Maassen was removed from his job at the helm of the Federal Office for Constitutional Protection (BfV) on Tuesday after suggesting that a viral video apparently showing foreigners being hounded by far-right protesters in the city of Chemnitz might have been fake.
Maassen’s sacking was demanded by Merkel’s coalition partners in the Social Democrat Party. He was eventually given a higher position of a state secretary under Interior Minister Horst Seehofer, a known critic of the chancellor’s migration policy.
"The political decision of punishing Mr. Maassen is unacceptable and spreading fake news about non-existent aggression in the city of Chemnitz is a cheap trick by the federal government to hide the worsening security situation in Germany," Joerg Meuthen, federal spokesman for the right-wing Alternative for Germany (AfD) party, told Sputnik.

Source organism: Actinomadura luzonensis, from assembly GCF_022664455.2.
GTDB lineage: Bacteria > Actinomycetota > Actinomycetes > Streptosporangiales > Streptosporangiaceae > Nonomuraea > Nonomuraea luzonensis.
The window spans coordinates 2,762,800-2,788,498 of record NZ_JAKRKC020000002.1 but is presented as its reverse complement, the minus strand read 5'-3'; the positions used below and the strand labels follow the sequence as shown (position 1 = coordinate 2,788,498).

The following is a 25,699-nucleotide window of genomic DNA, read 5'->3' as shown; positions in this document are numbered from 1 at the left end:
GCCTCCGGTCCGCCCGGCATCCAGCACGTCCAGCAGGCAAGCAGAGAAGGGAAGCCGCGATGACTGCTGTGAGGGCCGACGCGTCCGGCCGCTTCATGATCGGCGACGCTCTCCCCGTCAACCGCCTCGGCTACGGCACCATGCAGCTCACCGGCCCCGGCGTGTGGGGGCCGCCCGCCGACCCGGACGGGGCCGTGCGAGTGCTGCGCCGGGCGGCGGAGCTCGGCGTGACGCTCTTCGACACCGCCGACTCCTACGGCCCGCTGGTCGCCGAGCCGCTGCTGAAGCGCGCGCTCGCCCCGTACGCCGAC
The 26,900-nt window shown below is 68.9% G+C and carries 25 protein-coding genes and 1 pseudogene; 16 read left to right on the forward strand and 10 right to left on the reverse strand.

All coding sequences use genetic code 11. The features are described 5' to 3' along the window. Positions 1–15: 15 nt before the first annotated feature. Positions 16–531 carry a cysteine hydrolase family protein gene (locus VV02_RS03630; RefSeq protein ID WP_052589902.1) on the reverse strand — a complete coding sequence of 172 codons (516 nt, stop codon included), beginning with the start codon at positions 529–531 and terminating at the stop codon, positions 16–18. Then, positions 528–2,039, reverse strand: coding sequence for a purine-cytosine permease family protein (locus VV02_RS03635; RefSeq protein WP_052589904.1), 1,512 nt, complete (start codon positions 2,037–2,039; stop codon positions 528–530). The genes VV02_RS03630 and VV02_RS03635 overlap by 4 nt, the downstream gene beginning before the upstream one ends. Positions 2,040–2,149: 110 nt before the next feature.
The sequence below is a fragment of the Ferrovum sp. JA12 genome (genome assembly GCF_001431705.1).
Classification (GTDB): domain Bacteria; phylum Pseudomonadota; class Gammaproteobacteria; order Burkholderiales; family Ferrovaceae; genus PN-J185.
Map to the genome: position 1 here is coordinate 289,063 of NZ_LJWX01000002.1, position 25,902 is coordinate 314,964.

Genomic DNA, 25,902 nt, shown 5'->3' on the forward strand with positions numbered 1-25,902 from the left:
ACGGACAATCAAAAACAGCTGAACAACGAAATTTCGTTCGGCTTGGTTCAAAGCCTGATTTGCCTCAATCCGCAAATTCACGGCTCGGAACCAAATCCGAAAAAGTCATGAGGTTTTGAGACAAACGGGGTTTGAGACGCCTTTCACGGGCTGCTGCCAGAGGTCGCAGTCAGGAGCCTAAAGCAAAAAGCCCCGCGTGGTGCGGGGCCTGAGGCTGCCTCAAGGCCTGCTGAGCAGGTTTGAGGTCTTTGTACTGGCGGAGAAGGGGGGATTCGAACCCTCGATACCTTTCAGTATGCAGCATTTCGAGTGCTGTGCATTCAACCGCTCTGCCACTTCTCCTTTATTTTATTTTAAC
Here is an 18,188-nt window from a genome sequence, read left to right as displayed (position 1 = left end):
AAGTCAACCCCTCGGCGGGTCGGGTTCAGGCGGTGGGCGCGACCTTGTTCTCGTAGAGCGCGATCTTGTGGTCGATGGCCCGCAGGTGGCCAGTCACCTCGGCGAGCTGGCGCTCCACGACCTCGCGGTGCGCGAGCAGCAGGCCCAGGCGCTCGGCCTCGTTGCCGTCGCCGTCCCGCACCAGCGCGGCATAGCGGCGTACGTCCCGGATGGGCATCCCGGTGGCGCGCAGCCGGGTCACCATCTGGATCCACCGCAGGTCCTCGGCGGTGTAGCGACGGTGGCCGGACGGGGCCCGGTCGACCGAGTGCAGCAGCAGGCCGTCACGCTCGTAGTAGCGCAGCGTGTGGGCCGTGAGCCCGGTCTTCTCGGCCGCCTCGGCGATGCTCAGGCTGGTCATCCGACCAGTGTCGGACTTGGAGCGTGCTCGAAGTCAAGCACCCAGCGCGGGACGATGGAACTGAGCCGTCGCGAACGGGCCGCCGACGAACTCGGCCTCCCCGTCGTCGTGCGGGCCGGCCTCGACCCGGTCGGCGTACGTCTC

Dietmar Bartsch, the parliamentary group leader for the left-wing Die Linke party, told Sputnik the former spy chief’s new job was a sinecure where he would have nothing to do.
"He made an unfortunate statement. That's all. All those who were screaming for resignation are in error. Since taking office in security, Maassen had built an excellent reputation. Hans-Georg Maassen was one of the first in the political machinery of the Federal Republic to warn against the effects of massive and uncontrolled immigration," Serrao said.
The row over alleged violence in Chemnitz, following a month of protests, shows continued divisions on migration in Germany after Merkel announced her open-door asylum policy in 2015. It remains a pressing issue ahead of October polls in Bavaria, the country’s largest state.
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